Cost to replace brake pads and rotors

Expect to pay about $600 per axle for new pads and rotors

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Edited by:
Kia, BMW and Omega Auto Care
brakes and rotors on a table in a garage

Brake pads and rotors have a simple yet critical role — bringing your vehicle to a stop.

When you push your brake pedal, your brake calipers squeeze your pads and rotors together, creating friction and slowing you down. As a result, these two parts wear down together and often have to be replaced at the same time.

So, what does it cost to replace pads and rotors together? What about just your brake pads? And how can you save some money when the time comes?

Read on to find out.

Key insights

The cost of a full brake job (replacing pads and rotors) usually ranges from $400 to $900 per axle, depending on your vehicle’s make and model.

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The cost to replace your brake pads alone is around $350 per axle. But the cost can vary from $200 to $600-plus, and you’ll probably want your pads resurfaced, too.

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You don’t necessarily have to replace your pads and rotors at the same time. If you drive an American, Japanese or Korean car, you may be able to resurface your rotors for half the cost of replacing them.

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Warranties typically won’t cover brake pads or rotors because they’re considered “wear and tear” parts that are expected to fail within about 50,000 miles.

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How much should it cost to replace brake pads and rotors?

When a mechanic replaces your pads and replaces/resurfaces your rotors at the same time, it’s called a “brake job,” and it’ll usually cost you anywhere from $400 to $900 per axle.

Brake jobs often include the following services for that price:

Resurfacing your rotors is a short-term alternative to replacement that’s about half the price. Just know that it’s not always an option, and you’ll still have to replace them eventually.
  • Replacing your brake pads
  • Replacing or resurfacing your brake rotors
  • Bleeding the brake lines (i.e., removing air from your hydraulic brake system)
  • Inspecting your brake calipers
  • Tightening your parking brake

Check the table below for a few rough estimates of full brake jobs on a single axle of some sample vehicles.

Note: These estimates are only for a set of two wheels, front or rear, and they include the cost of fully replacing two rotors, not resurfacing them. Your price may come in a little lower if you drive a suitable vehicle and you haven’t resurfaced your rotors yet, but you may also pay twice as much if you have to replace the pads and rotors on both axles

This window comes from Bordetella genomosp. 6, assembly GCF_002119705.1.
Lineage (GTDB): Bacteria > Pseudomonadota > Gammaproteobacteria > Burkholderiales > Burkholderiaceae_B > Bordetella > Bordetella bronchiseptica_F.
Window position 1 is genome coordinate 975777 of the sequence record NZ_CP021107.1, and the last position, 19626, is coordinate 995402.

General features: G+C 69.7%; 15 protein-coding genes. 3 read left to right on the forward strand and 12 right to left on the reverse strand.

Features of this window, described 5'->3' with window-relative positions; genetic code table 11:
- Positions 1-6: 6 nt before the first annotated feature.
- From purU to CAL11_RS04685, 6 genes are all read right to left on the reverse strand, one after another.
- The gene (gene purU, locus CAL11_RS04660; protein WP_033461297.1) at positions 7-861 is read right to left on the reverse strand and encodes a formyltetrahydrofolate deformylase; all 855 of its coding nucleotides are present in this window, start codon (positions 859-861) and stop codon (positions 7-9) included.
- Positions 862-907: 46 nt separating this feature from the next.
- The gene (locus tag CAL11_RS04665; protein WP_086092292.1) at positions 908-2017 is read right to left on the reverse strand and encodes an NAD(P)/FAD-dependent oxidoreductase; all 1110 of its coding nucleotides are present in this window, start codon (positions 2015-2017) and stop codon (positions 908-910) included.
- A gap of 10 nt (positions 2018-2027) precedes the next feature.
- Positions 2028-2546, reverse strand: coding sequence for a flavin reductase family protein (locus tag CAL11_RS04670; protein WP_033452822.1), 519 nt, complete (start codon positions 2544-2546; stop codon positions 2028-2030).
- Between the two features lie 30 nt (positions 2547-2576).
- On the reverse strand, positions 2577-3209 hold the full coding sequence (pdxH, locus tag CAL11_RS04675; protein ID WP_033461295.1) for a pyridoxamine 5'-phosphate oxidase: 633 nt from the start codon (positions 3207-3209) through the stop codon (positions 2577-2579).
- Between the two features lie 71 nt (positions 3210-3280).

The per-axle cost is important because, at minimum, you need to replace all the brake pads on a given axle at the same time, depending on your manufacturer’s or mechanic’s recommendations and how fast your front and rear brake pads wear down.

It’s possible that you might only need to replace the pads on one axle at a time, though some sources say you should replace the pads on both axles at the same time. The simplest answer is to just replace your front and rear brake pads when they actually need replacing (i.e., when there are only about 3 millimeters of material left).

Brake pads typically last around 50,000 miles, so have them inspected starting at around 30,000 miles — especially if you engage in a lot of hard braking.

Brake pads usually consist of a coarse friction material on a steel backing plate.

The friction material on most brake pads used to be made out of asbestos, but thankfully, it’s usually now a mixture of glass, fiber, carbon, rubber, kevlar and other fire-retardant materials. Ceramic and semi-metallic brake pads are also available, though, and they have different characteristics than more common non-asbestos organic (NAO) pads.

What if your car is under warranty?

Auto warranties typically don’t cover brake pads or rotors because they’re considered “wear-and-tear” parts. That means they’re designed to fail within a certain mileage, and warranties cover parts that are not expected to fail.

This distinction can be confusing because other parts of your brake system, like your brake calipers, might be covered by your car warranty.

Warranties cover the cost of fixing factory defects, but brake pads and rotors are meant to wear down over time, so they’re not covered.

“When he gave me the paperwork, I read it and it said that they cover brake systems. So, I figured that included brake pads,” said a ConsumerAffairs reviewer in California. “I didn't have a rotary problem. It was just the brake pads needed to be changed. … They just didn't fit what I needed.”

To muddy the waters even more, some manufacturers — like Genesis — and extended warranty companies — like Omega Auto Care — offer complimentary maintenance as an added perk. Those benefits usually do cover brake jobs, but they’re separate from the provider’s actual warranty coverage.

» MORE: What does a car warranty cover?

Can you replace brake pads without replacing brake rotors?

You can replace your brake pads without fully replacing your rotors, but not every time.

“It depends on the state of the rotors,” the shop manager at an Atlanta-based repair shop told us. “If we can resurface your existing rotors, you won’t have to replace them with your new pads.”

Resurfacing is the process of using a lathe to shave off the rough outer surface of your existing rotors. This leaves a nice, smooth finish that looks and acts like a brand-new rotor.

You can probably replace the pads two or three times before having to replace the rotors. ”
— Eric Hamilton, founder of Whyte Knyte Inspections